In response to ongoing cybersecurity events, the National Security Agency (NSA) released a Cybersecurity Advisory “Detecting Abuse of Authentication Mechanisms.” The advisory provides guidance to National Security System (NSS), Department of Defense (DoD), and Defense Industrial Base (DIB) network administrators to detect and mitigate against malicious cyber actors who are manipulating trust in federated authentication environments to access protected data in the cloud. It builds on the guidance shared in the cybersecurity advisory regarding VMware with state-sponsored actors exploiting CVE 2020-4006 and forging credentials to access protected files, though other nation states and cyber criminals may use this tactic, technique, and procedure (TTP) as well.

This advisory specifically discusses detection and mitigation of two TTPs to forge authentications and gain access to a victim’s cloud resources. While these TTPs require the actors to already have privileged access in an on-premises environment, they are still dangerous as they can be combined with other vulnerabilities to gain initial access, then undermine trust, security, and authentication. Initial access can be established through a number of means, including known and unknown vulnerabilities, says the NSA. The recent SolarWinds Orion code compromise is one serious example of how on-premises systems can be compromised, leading to abuse of federated authentication and malicious cloud access. 

Mitigation actions include hardening and monitoring systems that run local identity and federation services, locking down tenant single sign-on (SSO) configuration in the cloud, and monitoring for indicators of compromise. 

Brendan O’Connor, CEO and Co-Founder at AppOmni, says, “Risk of 3rd party applications has always been a concern for security teams. The SolarWinds breach is an example of a 3rd party application inserting a vulnerability into an otherwise secure infrastructure. While the SolarWinds breach occurred in an on-premise environment, 3rd party apps can also create vulnerabilities in SaaS environments."

AppOmni's data shows that, on average, there are more than 42 distinct third party applications connecting into live SaaS environments within an enterprise. Approximately half of these applications were connected directly by end users, not installed by IT administrators. The typical enterprise has an average of 900 user-to-application connections. O'Connor says this represents hundreds of "authorized" third party connections to the data stored in the SaaS environment.

Of those 42 third party apps, an average of 22 have not been used in the last 6 months - yet retain the ability to access data via these connections. These inactive applications often represent a trial usage that was abandoned from a user's perspective, or applications where the business contract may have expired but the vendor access was not removed, he says, and these application connections remain authorized until that access has been revoked.

O'Connor says, "Due to the nature of these third party connections, they are frequently approved by individual users without any security oversight. While these applications may be quite useful, they are hidden pathways into an organization's most sensitive data. These cloud-to-cloud connections exist outside the firewall and cannot be detected by traditional scanning and monitoring tools. There are a variety of ways for 3rd party apps to connect to cloud services, but there are three in particular to focus on:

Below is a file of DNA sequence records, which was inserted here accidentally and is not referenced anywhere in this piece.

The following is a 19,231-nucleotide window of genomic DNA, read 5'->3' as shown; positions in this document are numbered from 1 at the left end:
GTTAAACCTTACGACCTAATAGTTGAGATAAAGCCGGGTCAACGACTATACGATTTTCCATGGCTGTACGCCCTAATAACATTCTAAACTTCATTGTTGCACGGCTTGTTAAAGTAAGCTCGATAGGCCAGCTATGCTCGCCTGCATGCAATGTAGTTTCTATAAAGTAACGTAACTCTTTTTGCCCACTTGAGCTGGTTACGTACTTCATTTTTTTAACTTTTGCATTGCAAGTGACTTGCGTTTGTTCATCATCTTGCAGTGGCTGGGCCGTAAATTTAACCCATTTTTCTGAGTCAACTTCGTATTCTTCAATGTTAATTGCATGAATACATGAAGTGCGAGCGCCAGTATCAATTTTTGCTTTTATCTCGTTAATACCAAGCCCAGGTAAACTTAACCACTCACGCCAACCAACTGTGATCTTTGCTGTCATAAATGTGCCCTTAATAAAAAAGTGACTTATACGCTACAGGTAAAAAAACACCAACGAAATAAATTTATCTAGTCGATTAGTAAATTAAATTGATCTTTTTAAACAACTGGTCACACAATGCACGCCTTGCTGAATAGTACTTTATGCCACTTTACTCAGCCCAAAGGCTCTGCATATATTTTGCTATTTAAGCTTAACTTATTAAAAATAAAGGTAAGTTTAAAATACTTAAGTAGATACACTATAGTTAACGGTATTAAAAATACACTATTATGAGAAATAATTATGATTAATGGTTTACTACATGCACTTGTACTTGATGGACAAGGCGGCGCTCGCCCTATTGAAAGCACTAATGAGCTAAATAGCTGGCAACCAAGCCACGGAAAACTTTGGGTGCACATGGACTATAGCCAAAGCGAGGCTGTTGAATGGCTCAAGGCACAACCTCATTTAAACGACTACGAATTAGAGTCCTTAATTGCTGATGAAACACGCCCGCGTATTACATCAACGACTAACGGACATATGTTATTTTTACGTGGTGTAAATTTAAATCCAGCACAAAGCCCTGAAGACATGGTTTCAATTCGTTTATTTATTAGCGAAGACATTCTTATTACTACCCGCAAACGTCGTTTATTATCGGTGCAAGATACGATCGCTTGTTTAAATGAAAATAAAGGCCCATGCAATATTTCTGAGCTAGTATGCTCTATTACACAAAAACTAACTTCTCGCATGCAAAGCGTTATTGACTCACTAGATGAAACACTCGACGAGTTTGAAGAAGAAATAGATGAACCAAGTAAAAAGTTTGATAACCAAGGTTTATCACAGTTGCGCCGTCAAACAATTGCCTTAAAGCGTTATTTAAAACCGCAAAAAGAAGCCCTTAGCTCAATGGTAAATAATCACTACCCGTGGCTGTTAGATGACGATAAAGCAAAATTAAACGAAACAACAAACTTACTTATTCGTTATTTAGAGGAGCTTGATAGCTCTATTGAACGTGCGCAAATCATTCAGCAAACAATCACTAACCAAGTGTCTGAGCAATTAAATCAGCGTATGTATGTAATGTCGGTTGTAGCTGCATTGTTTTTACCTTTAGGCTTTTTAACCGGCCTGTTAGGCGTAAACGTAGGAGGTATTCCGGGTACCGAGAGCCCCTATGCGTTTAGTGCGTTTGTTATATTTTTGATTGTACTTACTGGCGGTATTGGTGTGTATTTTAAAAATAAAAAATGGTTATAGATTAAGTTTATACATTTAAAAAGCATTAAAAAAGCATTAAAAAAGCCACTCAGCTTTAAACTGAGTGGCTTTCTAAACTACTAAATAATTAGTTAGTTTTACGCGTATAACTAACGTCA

• Service Account integration: Where a service is assigned a dedicated username + password to connect to the cloud service just like a human user.
  • Administrator installed applications: When an Admin connects a third party application and makes it available to groups of users (or all users) of the cloud application
  • User connected applications: When a non-Admin user grants an access token to a third party application, granting all of their privileges or a subset of their privileges to the third party. This flow uses something called OAuth. If you've ever signed in to an application with your Facebook or Google account, you are using an Oauth flow. Enterprise SaaS applications have the same functionality through OAuth.

"We've known this is a problem for quite some time. Looking back at the Apollo Breach, we saw the compromise of a 3rd party app as the stepping stone to dumping 200 million contacts from a major SaaS application. Just earlier this year, Facebook's Twitter account was compromised. It wasn't Facebook or Twitter's security that was compromised. It was a third party application that had access to the account," he adds. "When thinking of your overall attack surface, cloud applications are currently one of the biggest blind spots. This year we have seen a huge increase in cloud adoption driven by the pandemic and work from home. Existing investments in security technologies that focus on the network or the endpoint cannot help us with this challenge. It’s not that our premise tools have failed, the data has moved where they can't see it. Getting visibility into what 3rd party applications are already connected to your cloud applications should be one of the top priorities for security teams. Successful organizations will have a process for continuously scanning and monitoring their cloud applications, and having a review and approval program for 3rd party connections.”

Praveen Jain, Founder/CEO of WiteSand Systems, notes, "Organizations should implement strict access enforcement in the network to prevent bad actors from penetrating inside your perimeter.”